What I really want to know is if soft restrictions work better than hard lock-downs, on the totality of well-being?
    We might know in 2 years time, when the next mutation of this thing has ripped through. It will feel like 12 years by the time we get there.

  4. Bongo

    From what you say, I should have explained the significance of latitude more carefully.

    Latitude is a proxy for weather. If weather significantly affects C-19 – as it does flu – it may have a major impact on how governments deal with it in future, particularly on whether lockdown measures may be imposed throughout the year or only for some part of it.

    The flu virus is highly seasonal in both northern and southern hemispheres. Various reasons have been suggested to account for this: people spend more time indoors in winter rather than summer possibly leading to higher infection rate in winter; dryer mucus particles in winter staying airborne for longer; the virus survives longer at colder temperatures with low relative humidity; vitamin D levels may affect the immune system’s response to the virus.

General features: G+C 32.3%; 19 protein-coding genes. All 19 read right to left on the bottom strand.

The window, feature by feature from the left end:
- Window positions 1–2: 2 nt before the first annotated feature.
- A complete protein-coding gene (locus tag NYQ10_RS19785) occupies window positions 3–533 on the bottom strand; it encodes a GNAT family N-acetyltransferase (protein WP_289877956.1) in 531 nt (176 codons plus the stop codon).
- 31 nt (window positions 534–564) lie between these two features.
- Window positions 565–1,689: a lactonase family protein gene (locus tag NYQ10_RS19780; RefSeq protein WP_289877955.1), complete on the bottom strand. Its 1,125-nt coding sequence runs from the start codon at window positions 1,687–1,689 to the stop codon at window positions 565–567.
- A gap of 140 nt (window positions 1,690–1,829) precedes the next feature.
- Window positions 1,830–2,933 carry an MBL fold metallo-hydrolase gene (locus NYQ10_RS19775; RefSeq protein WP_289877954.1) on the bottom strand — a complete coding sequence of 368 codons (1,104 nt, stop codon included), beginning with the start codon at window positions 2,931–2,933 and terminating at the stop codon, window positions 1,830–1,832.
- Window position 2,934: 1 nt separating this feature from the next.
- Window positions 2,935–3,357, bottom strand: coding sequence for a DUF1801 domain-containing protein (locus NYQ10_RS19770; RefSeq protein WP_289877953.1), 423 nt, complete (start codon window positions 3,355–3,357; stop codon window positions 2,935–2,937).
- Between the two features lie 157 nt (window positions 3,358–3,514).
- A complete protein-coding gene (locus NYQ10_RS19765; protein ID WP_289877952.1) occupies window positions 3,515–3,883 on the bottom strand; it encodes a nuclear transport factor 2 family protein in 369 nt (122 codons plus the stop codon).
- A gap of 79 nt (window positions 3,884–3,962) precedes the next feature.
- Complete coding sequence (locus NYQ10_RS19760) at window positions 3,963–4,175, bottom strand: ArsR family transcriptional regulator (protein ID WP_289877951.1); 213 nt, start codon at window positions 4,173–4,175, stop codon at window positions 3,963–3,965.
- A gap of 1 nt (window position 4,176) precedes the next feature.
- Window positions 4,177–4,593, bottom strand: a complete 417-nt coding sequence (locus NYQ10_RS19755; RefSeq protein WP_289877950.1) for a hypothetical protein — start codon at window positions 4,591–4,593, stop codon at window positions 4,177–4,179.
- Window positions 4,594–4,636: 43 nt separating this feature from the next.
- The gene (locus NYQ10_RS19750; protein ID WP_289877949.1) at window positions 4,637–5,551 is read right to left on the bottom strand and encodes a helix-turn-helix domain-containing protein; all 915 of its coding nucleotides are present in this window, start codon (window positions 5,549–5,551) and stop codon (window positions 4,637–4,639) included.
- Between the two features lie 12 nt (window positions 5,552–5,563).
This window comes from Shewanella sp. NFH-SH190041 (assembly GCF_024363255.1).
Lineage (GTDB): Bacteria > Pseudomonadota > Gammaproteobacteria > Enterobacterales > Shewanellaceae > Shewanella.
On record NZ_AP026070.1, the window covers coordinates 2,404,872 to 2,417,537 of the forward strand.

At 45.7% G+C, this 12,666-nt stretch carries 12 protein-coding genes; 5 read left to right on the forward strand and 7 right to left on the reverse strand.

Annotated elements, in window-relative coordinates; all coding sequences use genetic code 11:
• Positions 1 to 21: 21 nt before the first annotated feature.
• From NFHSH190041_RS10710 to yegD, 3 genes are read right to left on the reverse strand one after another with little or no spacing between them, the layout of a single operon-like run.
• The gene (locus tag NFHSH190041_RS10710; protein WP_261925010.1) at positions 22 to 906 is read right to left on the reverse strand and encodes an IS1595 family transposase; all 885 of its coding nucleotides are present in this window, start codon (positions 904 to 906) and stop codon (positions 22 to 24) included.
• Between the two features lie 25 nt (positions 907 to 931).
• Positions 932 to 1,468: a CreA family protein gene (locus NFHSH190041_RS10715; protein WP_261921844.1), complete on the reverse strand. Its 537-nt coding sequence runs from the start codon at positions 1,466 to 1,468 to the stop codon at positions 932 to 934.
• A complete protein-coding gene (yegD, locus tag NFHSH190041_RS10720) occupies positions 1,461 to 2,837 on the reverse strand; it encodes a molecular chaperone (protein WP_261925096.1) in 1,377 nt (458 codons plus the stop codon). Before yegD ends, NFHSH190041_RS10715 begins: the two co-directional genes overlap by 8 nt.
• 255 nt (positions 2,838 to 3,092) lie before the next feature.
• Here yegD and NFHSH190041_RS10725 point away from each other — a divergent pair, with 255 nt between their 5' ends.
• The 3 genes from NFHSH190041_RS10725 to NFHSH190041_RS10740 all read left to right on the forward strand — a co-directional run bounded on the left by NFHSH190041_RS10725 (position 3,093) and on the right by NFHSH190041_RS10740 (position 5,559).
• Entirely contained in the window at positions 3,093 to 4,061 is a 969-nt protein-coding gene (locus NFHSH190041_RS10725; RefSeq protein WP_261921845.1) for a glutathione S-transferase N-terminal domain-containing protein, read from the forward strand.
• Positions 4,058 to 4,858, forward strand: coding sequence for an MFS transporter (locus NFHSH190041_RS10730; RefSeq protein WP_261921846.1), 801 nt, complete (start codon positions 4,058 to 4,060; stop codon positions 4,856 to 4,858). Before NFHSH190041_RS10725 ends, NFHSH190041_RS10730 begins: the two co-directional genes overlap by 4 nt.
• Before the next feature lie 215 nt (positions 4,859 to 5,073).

All of these factors (and others) depend on the weather, which depends on the seasons, which depend on latitude and time of year. So it seems as though a factor associated with latitude strongly affects flu. If it didn’t, flu might be equally dangerous throughout the year, killing perhaps 2 to 3 times as many people as it currently does as well as causing widespread year-round illness.

    Currently, AFAIK, no one knows for sure whether C-19 is seasonal like flu or in some other way. Seeing how its behaviour currently varies with latitude is a way to find out because weather varies with latitude.

    From what you say, you’re concerned about lockdowns. Suppose that C-19 infections vanish in the northern hemisphere in the next month. An important question, for measures in both the southern hemisphere in the coming months and for the northern hemisphere next winter, would be whether the virus went into abeyance because of lockdowns or merely because summer’s come and it would have receded anyway. Or suppose that no C-19 vaccine becomes available and governments feel it necessary to impose some form of lock-down whenever C-19 threatens. If it’s seasonal like flu, that might be 4-5 months of the year. Otherwise it might be for the entire year.

    I hope that helps to explain why it’s worth looking at C-19’s dependence on latitude.